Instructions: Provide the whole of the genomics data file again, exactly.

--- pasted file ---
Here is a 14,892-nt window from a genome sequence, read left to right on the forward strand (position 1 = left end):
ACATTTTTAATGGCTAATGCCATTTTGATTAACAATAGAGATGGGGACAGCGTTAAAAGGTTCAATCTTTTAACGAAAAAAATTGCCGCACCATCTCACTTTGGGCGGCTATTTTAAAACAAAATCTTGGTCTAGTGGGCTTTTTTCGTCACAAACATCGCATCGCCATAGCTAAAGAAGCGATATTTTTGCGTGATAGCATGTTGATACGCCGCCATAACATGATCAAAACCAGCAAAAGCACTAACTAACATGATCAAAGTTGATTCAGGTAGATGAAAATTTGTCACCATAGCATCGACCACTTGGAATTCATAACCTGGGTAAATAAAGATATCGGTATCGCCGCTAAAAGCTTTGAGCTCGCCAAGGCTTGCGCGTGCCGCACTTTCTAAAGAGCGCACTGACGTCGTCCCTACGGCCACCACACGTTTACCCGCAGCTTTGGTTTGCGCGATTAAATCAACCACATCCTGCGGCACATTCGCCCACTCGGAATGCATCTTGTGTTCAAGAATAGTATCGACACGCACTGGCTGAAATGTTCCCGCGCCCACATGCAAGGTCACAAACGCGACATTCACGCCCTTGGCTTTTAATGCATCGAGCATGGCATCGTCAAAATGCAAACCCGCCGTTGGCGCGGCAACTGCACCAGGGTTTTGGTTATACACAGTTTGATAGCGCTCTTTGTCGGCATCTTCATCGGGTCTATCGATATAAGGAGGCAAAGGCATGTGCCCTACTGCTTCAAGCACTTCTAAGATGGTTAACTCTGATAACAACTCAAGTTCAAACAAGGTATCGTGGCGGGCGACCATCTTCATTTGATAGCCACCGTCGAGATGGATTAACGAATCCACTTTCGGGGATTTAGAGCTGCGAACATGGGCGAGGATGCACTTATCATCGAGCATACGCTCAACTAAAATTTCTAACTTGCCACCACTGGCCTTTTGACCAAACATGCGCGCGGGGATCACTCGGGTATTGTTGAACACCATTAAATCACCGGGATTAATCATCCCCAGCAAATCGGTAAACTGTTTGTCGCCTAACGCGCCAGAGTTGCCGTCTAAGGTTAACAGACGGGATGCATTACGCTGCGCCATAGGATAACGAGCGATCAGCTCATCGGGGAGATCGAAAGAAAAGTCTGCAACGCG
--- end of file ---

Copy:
Here is a 14,892-nt window from a genome sequence, read left to right on the forward strand (position 1 = left end):
ACATTTTTAATGGCTAATGCCATTTTGATTAACAATAGAGATGGGGACAGCGTTAAAAGGTTCAATCTTTTAACGAAAAAAATTGCCGCACCATCTCACTTTGGGCGGCTATTTTAAAACAAAATCTTGGTCTAGTGGGCTTTTTTCGTCACAAACATCGCATCGCCATAGCTAAAGAAGCGATATTTTTGCGTGATAGCATGTTGATACGCCGCCATAACATGATCAAAACCAGCAAAAGCACTAACTAACATGATCAAAGTTGATTCAGGTAGATGAAAATTTGTCACCATAGCATCGACCACTTGGAATTCATAACCTGGGTAAATAAAGATATCGGTATCGCCGCTAAAAGCTTTGAGCTCGCCAAGGCTTGCGCGTGCCGCACTTTCTAAAGAGCGCACTGACGTCGTCCCTACGGCCACCACACGTTTACCCGCAGCTTTGGTTTGCGCGATTAAATCAACCACATCCTGCGGCACATTCGCCCACTCGGAATGCATCTTGTGTTCAAGAATAGTATCGACACGCACTGGCTGAAATGTTCCCGCGCCCACATGCAAGGTCACAAACGCGACATTCACGCCCTTGGCTTTTAATGCATCGAGCATGGCATCGTCAAAATGCAAACCCGCCGTTGGCGCGGCAACTGCACCAGGGTTTTGGTTATACACAGTTTGATAGCGCTCTTTGTCGGCATCTTCATCGGGTCTATCGATATAAGGAGGCAAAGGCATGTGCCCTACTGCTTCAAGCACTTCTAAGATGGTTAACTCTGATAACAACTCAAGTTCAAACAAGGTATCGTGGCGGGCGACCATCTTCATTTGATAGCCACCGTCGAGATGGATTAACGAATCCACTTTCGGGGATTTAGAGCTGCGAACATGGGCGAGGATGCACTTATCATCGAGCATACGCTCAACTAAAATTTCTAACTTGCCACCACTGGCCTTTTGACCAAACATGCGCGCGGGGATCACTCGGGTATTGTTGAACACCATTAAATCACCGGGATTAATCATCCCCAGCAAATCGGTAAACTGTTTGTCGCCTAACGCGCCAGAGTTGCCGTCTAAGGTTAACAGACGGGATGCATTACGCTGCGCCATAGGATAACGAGCGATCAGCTCATCGGGGAGATCGAAAGAAAAGTCTGCAACGCG